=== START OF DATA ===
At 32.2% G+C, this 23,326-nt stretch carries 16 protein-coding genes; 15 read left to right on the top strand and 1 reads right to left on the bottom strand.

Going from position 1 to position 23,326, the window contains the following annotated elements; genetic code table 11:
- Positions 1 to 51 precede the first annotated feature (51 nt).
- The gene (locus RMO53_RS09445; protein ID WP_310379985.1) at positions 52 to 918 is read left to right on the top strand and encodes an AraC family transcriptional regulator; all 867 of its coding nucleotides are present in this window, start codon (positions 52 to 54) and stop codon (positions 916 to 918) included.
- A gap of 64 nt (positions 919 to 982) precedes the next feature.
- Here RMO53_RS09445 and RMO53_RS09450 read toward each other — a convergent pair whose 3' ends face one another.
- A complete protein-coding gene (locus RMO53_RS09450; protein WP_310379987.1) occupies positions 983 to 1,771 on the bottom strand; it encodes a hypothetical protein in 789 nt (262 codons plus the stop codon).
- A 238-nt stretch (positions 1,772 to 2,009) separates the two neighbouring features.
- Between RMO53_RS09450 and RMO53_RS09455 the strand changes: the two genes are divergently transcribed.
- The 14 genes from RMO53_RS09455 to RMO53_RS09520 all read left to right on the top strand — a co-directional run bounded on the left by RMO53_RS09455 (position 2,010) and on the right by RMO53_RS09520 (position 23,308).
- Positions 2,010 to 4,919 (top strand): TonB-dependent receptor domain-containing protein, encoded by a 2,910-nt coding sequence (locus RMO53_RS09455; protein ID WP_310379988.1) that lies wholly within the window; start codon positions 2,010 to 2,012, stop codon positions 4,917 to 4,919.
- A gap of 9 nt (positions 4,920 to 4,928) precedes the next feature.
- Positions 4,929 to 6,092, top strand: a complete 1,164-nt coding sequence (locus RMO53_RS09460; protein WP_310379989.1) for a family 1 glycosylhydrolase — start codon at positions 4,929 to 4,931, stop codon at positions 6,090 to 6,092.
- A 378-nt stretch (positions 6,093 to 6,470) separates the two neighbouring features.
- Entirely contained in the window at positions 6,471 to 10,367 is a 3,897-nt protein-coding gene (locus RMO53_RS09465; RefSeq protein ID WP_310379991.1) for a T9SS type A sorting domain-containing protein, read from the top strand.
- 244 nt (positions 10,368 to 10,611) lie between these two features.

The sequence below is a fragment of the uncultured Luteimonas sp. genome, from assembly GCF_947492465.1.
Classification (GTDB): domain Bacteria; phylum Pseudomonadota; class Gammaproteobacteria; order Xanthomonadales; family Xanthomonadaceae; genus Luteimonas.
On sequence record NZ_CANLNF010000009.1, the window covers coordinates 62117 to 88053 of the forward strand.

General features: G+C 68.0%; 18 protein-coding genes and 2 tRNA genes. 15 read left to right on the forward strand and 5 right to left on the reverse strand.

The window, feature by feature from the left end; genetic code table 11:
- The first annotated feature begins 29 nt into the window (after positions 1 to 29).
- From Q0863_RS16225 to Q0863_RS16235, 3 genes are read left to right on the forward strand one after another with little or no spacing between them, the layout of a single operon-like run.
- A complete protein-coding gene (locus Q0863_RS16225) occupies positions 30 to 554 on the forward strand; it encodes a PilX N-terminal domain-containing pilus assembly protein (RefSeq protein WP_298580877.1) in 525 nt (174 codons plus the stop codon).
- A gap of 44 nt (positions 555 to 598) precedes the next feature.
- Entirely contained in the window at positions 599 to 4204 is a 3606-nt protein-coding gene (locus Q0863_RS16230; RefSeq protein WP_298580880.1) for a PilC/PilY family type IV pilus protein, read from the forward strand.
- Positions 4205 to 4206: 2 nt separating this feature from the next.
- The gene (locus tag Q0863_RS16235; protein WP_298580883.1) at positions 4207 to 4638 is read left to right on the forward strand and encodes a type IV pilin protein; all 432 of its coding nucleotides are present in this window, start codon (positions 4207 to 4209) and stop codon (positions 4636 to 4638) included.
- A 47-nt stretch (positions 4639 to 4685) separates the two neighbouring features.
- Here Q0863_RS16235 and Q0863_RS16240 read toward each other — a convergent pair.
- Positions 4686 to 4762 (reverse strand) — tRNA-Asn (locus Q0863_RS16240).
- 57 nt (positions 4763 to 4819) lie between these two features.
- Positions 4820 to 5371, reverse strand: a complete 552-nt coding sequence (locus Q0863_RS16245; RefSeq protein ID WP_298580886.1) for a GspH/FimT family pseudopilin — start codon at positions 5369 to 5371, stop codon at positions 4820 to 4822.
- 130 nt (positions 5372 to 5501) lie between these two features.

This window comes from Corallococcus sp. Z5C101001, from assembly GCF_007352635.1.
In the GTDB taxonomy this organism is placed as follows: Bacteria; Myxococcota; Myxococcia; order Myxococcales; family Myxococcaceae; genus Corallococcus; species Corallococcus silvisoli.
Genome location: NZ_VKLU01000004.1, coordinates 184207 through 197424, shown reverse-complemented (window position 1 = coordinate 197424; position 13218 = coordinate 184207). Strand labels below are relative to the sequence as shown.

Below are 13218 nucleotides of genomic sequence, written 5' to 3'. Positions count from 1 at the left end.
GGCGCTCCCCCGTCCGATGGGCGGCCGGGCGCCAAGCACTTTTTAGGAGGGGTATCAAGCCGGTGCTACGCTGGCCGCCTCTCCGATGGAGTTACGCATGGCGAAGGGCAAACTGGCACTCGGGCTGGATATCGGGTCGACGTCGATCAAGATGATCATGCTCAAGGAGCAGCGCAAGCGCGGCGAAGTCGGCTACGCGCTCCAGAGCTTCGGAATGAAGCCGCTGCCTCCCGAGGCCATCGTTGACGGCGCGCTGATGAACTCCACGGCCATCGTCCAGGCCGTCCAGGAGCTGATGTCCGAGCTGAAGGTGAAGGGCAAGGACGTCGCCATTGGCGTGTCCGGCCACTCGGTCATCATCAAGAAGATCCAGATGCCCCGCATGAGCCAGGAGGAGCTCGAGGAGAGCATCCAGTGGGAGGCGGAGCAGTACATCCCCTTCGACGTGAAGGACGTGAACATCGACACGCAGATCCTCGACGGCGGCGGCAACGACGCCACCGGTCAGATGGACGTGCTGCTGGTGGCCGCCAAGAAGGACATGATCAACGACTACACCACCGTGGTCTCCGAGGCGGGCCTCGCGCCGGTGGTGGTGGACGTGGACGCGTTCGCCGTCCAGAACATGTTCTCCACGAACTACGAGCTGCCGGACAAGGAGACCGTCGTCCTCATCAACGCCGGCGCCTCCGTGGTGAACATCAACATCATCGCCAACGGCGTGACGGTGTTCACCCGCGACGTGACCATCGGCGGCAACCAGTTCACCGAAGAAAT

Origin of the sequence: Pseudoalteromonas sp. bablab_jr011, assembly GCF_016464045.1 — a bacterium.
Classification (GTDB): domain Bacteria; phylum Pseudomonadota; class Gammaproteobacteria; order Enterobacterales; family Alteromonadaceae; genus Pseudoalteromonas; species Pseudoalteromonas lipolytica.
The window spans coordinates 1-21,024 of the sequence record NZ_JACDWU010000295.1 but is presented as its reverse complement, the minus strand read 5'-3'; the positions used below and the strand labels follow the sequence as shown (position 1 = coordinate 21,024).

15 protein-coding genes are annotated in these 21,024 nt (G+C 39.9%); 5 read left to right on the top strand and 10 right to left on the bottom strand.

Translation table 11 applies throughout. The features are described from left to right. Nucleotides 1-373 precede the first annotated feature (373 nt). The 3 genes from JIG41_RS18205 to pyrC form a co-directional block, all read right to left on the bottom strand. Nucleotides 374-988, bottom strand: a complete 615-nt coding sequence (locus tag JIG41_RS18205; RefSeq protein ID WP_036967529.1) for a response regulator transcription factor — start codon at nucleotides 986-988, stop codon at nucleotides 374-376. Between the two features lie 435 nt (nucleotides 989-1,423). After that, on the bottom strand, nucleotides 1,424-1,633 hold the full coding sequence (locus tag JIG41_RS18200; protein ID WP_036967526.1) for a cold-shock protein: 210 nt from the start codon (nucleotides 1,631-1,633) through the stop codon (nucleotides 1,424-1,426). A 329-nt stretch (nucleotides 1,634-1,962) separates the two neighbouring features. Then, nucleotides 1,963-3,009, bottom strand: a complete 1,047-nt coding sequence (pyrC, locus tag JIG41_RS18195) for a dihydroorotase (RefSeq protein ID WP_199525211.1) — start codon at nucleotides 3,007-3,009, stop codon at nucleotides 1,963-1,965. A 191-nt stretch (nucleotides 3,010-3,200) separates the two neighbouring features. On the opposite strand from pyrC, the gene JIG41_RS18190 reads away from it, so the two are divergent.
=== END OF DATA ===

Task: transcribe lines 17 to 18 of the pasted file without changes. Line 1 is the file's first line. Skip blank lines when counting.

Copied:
The sequence below is a fragment of the uncultured Luteimonas sp. genome, from assembly GCF_947492465.1.
Classification (GTDB): domain Bacteria; phylum Pseudomonadota; class Gammaproteobacteria; order Xanthomonadales; family Xanthomonadaceae; genus Luteimonas.